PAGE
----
Moses Maimonides the physician to the Islamic King Saladin in 1150AD said about Asthma -
''I have no magic cure to report, all I have in mind is a rational conduct of life.''
The basic principle on how to control this chronic disease which affects almost 300 million worldwide remains the same as was prophesied by Maimonides. Asthma is perhaps the most commonly discussed respiratory disease after the common cold. The word asthma is derived from a Greek work meaning 'breathlessness or panting'' both
of which accurately describe an attack of asthma.
The World Asthma Day's theme this year is,`You can control asthma.'
'The aim is to ensure that people understand the need to be on inhalers and maintenance dose of drugs,'' Dr. R.Narasimhan , chairman of the Respiratory Research Foundation of India, a non-governmental organization.
Control of asthma keeps throwing up new areas of research and at times continues to be an enigma. For instance, a new study suggests that the overuse of antibiotics in early childhood could be partly responsible for the alarming rise in asthma and allergies in recent years, a new study suggests. Another recent study suggests that Mediterranean diet, high in vegetables and fruit but low in saturated fat children brought up on vegetable-rich diet are less likely to be affected by asthma.
When a person with asthma comes into contact with something that irritates their airways (an asthma trigger), the muscles around the walls of the airways tighten so that the airways become narrower and the lining of the airways becomes inflamed and starts to swell. Sometimes sticky mucus or phlegm builds up which can further narrow the airways.
But it is not clear exactly what makes the airways of people with asthma inflamed in the first place. The inflamed airways may be due to a combination of things. We know that if other people in the family have asthma, the chance of another person who is likely to develop it is high. New research suggests that environmental factors such as tobacco smoke, infections, exposure to some allergens early in the life may increase the chances of developing asthma. Other factors include exercise and viral infections. Some people have asthma only when they exercise or have a viral infection.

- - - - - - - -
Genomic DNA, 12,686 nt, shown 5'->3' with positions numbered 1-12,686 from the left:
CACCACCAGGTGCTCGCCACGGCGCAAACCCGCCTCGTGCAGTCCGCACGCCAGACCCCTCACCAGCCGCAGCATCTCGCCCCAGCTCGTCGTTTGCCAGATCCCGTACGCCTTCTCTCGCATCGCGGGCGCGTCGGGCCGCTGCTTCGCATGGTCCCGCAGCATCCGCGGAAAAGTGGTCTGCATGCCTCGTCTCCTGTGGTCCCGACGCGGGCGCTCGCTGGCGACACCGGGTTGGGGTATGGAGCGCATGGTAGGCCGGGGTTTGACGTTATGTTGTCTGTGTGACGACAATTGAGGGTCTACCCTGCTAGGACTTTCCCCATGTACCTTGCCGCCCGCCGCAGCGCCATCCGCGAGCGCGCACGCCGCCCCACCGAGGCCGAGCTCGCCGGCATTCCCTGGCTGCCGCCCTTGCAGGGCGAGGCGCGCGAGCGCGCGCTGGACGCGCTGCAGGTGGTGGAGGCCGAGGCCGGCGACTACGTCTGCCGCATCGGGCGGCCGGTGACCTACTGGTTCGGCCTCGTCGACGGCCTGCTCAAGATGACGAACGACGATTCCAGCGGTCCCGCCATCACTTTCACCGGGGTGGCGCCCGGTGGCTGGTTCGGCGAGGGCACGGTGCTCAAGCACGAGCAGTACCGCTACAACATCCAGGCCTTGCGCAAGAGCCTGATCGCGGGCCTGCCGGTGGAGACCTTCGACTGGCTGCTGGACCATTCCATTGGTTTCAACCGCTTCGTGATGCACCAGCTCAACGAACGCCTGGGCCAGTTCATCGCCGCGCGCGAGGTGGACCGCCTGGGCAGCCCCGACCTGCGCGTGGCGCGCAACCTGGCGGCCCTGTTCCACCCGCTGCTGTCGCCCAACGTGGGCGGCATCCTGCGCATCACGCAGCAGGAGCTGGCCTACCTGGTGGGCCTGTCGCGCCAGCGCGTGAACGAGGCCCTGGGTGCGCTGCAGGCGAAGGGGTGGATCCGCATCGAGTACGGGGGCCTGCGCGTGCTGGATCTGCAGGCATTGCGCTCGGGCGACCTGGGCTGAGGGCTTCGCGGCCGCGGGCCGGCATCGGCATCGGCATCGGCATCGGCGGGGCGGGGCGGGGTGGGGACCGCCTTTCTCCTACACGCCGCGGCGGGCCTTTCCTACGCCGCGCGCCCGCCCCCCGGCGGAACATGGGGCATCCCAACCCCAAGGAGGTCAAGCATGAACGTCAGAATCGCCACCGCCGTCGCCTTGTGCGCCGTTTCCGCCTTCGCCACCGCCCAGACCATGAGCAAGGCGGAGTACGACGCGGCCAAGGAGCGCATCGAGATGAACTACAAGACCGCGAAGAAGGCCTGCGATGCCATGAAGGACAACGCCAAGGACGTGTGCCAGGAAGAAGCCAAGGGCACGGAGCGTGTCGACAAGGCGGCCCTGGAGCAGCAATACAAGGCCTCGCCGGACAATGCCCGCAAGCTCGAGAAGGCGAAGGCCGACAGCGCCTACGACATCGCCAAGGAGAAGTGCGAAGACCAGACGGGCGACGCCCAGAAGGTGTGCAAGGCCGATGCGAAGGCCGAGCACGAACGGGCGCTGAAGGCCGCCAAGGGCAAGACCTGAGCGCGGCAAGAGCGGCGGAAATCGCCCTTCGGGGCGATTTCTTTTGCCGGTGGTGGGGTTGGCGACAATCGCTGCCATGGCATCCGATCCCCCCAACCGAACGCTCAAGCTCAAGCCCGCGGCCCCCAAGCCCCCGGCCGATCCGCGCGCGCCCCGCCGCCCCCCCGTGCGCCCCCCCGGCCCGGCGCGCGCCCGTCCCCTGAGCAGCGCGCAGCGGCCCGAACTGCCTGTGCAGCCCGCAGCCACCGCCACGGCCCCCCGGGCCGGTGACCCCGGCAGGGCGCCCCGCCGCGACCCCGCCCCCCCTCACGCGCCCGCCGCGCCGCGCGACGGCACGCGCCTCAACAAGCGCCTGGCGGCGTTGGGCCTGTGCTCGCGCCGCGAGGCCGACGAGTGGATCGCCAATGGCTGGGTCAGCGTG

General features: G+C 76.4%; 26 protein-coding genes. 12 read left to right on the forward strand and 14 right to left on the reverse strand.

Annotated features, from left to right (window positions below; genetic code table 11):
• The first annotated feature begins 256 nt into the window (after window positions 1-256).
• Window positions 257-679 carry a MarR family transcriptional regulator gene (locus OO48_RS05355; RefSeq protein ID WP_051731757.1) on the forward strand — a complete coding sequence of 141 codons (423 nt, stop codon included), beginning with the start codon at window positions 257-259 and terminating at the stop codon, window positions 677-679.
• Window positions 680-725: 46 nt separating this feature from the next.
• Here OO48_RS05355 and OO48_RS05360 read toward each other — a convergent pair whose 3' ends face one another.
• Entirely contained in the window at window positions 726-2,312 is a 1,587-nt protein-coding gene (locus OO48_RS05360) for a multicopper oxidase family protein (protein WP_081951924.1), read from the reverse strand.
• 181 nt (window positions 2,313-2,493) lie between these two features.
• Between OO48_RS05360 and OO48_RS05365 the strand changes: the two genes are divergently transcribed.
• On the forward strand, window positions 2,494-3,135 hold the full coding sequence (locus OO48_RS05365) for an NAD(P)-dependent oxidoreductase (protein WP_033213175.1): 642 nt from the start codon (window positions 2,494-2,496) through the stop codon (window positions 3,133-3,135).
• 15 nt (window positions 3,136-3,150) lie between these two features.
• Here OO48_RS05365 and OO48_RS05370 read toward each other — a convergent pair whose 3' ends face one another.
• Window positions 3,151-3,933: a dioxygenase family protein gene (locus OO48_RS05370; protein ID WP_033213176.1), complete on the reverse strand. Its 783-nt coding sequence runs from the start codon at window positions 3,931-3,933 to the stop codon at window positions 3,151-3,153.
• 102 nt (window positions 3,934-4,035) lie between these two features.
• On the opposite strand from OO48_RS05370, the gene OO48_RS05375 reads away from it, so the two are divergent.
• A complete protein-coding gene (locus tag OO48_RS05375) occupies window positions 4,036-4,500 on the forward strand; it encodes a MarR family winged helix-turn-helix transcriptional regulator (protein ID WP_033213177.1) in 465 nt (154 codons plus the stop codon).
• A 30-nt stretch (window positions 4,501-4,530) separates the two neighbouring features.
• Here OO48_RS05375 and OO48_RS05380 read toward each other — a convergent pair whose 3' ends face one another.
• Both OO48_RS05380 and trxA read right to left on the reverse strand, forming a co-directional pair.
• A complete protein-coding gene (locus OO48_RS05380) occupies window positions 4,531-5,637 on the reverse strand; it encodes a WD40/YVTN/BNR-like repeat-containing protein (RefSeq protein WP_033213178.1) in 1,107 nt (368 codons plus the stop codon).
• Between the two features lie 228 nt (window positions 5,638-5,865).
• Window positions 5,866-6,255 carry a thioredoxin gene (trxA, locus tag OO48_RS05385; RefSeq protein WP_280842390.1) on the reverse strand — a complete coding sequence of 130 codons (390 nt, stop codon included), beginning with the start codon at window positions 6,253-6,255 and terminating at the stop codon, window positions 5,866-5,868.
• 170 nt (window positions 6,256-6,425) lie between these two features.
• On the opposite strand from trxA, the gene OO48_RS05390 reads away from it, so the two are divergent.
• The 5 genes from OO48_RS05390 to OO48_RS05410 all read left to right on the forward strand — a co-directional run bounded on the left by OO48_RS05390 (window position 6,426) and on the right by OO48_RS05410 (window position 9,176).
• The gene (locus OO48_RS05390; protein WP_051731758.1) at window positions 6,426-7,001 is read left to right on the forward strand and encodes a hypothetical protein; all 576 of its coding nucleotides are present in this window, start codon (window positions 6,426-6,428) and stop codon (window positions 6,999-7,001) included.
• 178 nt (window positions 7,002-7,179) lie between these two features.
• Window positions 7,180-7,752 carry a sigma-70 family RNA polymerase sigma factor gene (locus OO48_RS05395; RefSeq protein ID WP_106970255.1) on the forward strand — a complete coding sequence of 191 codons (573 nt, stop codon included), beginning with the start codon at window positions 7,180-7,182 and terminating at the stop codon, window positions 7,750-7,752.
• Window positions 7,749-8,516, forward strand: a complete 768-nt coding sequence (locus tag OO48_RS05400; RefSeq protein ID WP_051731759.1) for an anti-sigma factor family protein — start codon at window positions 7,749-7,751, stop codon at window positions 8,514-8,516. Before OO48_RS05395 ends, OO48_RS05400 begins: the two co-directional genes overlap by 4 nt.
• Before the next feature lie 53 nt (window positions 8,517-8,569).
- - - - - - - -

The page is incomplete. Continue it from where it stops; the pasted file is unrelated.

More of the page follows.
Martin Blaser of the New York University School of Medicine believe in the hygiene hypothesis which states that young children need to be exposed to lots of microbes for the healthy and normal development of their immune systems.
Dr. Blaser and fellow researcher Yu Chen have found that people who carry a once-common stomach bacterium called helicobacter pylori were 40 per cent less likely to have asthma at an early age than those who didn't carry the strain.
''Helicobacter is an ancient organism that everyone used to have in the stomach - and now it's disappearing,'' Dr. Blaser said.
''Less than 10 per cent of kids in Canada and the U.S. currently carry it ... At the same time, asthma rates have been rising.''
This suggests, he said, that exposure to microbial infections in early childhood prevents or diminishes the development of asthma and allergies.
If that is a common sense approach, equally so is the finding vegetables and fruits considerably lessen the chances of asthma attacks.
The development of inhaled corticosteroids has revolutionized asthma treatment, which has moved away from treating the symptoms to controlling the underlying inflammation of bronchial airways.